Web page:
Dr. Robert Z. Orlowski is Associate Professor in the Departments of Lymphoma/Myeloma and Experimental Therapeutics, Division of Cancer Medicine, at The University of Texas M.D. Anderson Cancer Center in Houston, Texas. He is board-certified in internal medicine and medical oncology. Dr. Orlowski earned his doctoral degree in molecular biophysics and biochemistry from Yale University and his medical degree from the Yale University School of Medicine. He completed his internship and residency in Internal Medicine at Barnes Hospital at the Washington University in St. Louis School of Medicine. Dr. Orlowski has published numerous book chapters, articles, and abstracts on cancer therapy, with a focus on the molecular pathogenesis of oncologic disease processes and the mechanisms of action of chemotherapeutics.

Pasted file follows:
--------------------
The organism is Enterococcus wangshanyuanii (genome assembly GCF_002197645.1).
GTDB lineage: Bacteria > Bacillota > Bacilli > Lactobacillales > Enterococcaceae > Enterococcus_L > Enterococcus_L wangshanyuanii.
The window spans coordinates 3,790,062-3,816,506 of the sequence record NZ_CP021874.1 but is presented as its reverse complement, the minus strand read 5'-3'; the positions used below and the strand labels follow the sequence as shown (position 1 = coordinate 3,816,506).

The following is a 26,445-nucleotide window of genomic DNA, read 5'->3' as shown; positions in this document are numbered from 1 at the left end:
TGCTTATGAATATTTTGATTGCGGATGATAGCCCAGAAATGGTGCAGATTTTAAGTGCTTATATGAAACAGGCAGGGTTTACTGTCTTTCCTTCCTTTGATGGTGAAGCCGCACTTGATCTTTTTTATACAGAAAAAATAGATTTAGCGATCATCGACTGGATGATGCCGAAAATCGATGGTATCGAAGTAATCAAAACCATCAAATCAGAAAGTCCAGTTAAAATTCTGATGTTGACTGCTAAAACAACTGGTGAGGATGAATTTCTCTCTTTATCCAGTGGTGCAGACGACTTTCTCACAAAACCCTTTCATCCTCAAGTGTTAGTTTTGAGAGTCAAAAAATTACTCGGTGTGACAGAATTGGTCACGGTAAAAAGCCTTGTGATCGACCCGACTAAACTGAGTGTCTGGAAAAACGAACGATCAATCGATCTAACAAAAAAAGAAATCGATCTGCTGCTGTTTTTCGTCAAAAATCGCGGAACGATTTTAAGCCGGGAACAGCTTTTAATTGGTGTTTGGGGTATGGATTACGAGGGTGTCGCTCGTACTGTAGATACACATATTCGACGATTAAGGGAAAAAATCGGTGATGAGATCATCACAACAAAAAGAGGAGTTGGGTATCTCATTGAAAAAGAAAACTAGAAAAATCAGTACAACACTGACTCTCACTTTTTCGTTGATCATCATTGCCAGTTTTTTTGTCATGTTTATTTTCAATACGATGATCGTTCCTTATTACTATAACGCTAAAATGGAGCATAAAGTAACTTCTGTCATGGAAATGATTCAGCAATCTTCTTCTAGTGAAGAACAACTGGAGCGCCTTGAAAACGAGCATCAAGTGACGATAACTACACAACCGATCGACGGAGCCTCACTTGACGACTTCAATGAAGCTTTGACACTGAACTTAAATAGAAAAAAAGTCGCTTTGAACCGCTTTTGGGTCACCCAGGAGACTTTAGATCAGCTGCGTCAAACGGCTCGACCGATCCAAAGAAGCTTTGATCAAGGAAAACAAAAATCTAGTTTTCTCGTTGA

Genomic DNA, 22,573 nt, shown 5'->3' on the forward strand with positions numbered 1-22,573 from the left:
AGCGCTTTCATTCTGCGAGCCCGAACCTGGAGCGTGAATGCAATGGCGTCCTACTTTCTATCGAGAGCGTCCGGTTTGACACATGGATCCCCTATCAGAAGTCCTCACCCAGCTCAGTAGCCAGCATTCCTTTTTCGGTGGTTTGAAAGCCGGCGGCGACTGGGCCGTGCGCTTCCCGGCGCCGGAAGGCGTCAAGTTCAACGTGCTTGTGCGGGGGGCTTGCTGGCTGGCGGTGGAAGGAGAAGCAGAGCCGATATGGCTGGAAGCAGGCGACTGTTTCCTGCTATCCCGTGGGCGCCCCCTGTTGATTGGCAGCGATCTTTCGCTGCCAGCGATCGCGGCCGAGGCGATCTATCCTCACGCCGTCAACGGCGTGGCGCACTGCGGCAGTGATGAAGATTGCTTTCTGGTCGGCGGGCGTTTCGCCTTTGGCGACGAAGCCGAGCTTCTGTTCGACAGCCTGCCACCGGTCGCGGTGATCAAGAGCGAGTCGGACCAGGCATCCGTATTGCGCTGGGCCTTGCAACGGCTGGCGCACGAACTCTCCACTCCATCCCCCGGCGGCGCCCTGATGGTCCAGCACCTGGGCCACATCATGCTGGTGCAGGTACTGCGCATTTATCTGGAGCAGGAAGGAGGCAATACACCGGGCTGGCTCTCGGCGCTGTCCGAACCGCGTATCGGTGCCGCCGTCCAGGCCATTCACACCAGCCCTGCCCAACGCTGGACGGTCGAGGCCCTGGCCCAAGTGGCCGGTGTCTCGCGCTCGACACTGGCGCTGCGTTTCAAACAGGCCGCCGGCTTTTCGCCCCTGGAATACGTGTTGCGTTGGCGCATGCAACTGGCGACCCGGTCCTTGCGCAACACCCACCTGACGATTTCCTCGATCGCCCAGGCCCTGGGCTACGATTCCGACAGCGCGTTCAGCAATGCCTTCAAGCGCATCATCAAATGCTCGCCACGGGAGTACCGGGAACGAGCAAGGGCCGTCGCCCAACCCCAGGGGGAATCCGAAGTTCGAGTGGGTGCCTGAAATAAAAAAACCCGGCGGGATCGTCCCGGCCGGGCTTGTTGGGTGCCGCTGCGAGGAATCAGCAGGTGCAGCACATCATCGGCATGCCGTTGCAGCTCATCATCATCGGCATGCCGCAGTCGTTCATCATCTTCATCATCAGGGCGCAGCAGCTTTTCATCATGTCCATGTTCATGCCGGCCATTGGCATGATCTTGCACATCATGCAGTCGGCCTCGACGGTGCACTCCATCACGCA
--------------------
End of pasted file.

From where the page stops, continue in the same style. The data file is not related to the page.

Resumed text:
Susie Novis

Susie Novis founded the International Myeloma Foundation (IMF) in 1990, along with her late husband Brian Novis and hematologist/multiple myeloma specialist Dr. Brian Durie. Novis brings to the IMF a background as a business executive along with her personal drive and commitment to myeloma patients based on her own experience.

Shortly after she and Brian were engaged, he was diagnosed with myeloma. Like everyone who hears the words multiple myeloma for the first time, they were in shock and, worst of all, they felt completely alone. At the time, there was no place for myeloma patients and their families to turn for help or support, which is what encouraged them to establish the IMF.

"We wanted to help prevent future myeloma patients and their families from experiencing the same sense of isolation we had to struggle with," said Novis.

Less than four years after his diagnosis, Brian succumbed to the disease; he was 37 years old. Novis was devastated but she and Dr. Durie agreed to continue the work of the Foundation—the work Brian had begun.